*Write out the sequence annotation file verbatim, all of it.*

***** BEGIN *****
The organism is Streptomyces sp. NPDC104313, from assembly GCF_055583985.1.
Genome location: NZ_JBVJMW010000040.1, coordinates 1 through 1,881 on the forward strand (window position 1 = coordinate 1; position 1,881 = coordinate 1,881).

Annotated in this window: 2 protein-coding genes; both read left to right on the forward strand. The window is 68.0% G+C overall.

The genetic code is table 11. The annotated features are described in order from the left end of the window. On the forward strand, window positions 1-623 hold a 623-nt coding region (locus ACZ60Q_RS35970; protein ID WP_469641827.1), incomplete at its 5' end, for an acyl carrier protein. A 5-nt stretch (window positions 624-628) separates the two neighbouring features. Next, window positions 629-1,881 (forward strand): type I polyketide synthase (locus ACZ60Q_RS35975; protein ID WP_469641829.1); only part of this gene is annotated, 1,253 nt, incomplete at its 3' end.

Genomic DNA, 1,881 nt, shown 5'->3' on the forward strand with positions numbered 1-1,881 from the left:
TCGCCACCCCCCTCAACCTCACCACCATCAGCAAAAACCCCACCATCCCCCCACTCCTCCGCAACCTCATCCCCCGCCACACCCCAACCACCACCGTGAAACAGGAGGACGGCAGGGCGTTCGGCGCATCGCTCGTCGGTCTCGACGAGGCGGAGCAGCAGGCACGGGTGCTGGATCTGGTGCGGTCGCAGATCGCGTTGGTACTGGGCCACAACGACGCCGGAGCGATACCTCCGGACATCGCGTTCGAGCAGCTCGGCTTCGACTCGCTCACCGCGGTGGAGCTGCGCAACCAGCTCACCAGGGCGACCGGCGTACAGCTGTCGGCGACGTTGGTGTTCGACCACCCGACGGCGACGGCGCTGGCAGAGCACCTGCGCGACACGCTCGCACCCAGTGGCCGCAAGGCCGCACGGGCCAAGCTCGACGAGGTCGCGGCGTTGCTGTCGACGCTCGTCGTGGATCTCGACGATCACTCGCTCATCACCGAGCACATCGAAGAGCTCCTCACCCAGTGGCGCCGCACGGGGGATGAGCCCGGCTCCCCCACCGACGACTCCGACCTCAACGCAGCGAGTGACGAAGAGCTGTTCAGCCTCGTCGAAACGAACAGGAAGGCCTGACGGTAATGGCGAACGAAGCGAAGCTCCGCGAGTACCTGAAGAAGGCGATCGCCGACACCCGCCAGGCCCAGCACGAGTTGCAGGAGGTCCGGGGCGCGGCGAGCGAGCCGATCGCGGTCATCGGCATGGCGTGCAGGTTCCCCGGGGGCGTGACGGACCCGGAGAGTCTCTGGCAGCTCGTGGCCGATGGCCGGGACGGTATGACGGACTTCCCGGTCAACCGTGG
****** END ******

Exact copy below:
The organism is Streptomyces sp. NPDC104313, from assembly GCF_055583985.1.
Genome location: NZ_JBVJMW010000040.1, coordinates 1 through 1,881 on the forward strand (window position 1 = coordinate 1; position 1,881 = coordinate 1,881).

Annotated in this window: 2 protein-coding genes; both read left to right on the forward strand. The window is 68.0% G+C overall.

The genetic code is table 11. The annotated features are described in order from the left end of the window. On the forward strand, window positions 1-623 hold a 623-nt coding region (locus ACZ60Q_RS35970; protein ID WP_469641827.1), incomplete at its 5' end, for an acyl carrier protein. A 5-nt stretch (window positions 624-628) separates the two neighbouring features. Next, window positions 629-1,881 (forward strand): type I polyketide synthase (locus ACZ60Q_RS35975; protein ID WP_469641829.1); only part of this gene is annotated, 1,253 nt, incomplete at its 3' end.

Genomic DNA, 1,881 nt, shown 5'->3' on the forward strand with positions numbered 1-1,881 from the left:
TCGCCACCCCCCTCAACCTCACCACCATCAGCAAAAACCCCACCATCCCCCCACTCCTCCGCAACCTCATCCCCCGCCACACCCCAACCACCACCGTGAAACAGGAGGACGGCAGGGCGTTCGGCGCATCGCTCGTCGGTCTCGACGAGGCGGAGCAGCAGGCACGGGTGCTGGATCTGGTGCGGTCGCAGATCGCGTTGGTACTGGGCCACAACGACGCCGGAGCGATACCTCCGGACATCGCGTTCGAGCAGCTCGGCTTCGACTCGCTCACCGCGGTGGAGCTGCGCAACCAGCTCACCAGGGCGACCGGCGTACAGCTGTCGGCGACGTTGGTGTTCGACCACCCGACGGCGACGGCGCTGGCAGAGCACCTGCGCGACACGCTCGCACCCAGTGGCCGCAAGGCCGCACGGGCCAAGCTCGACGAGGTCGCGGCGTTGCTGTCGACGCTCGTCGTGGATCTCGACGATCACTCGCTCATCACCGAGCACATCGAAGAGCTCCTCACCCAGTGGCGCCGCACGGGGGATGAGCCCGGCTCCCCCACCGACGACTCCGACCTCAACGCAGCGAGTGACGAAGAGCTGTTCAGCCTCGTCGAAACGAACAGGAAGGCCTGACGGTAATGGCGAACGAAGCGAAGCTCCGCGAGTACCTGAAGAAGGCGATCGCCGACACCCGCCAGGCCCAGCACGAGTTGCAGGAGGTCCGGGGCGCGGCGAGCGAGCCGATCGCGGTCATCGGCATGGCGTGCAGGTTCCCCGGGGGCGTGACGGACCCGGAGAGTCTCTGGCAGCTCGTGGCCGATGGCCGGGACGGTATGACGGACTTCCCGGTCAACCGTGG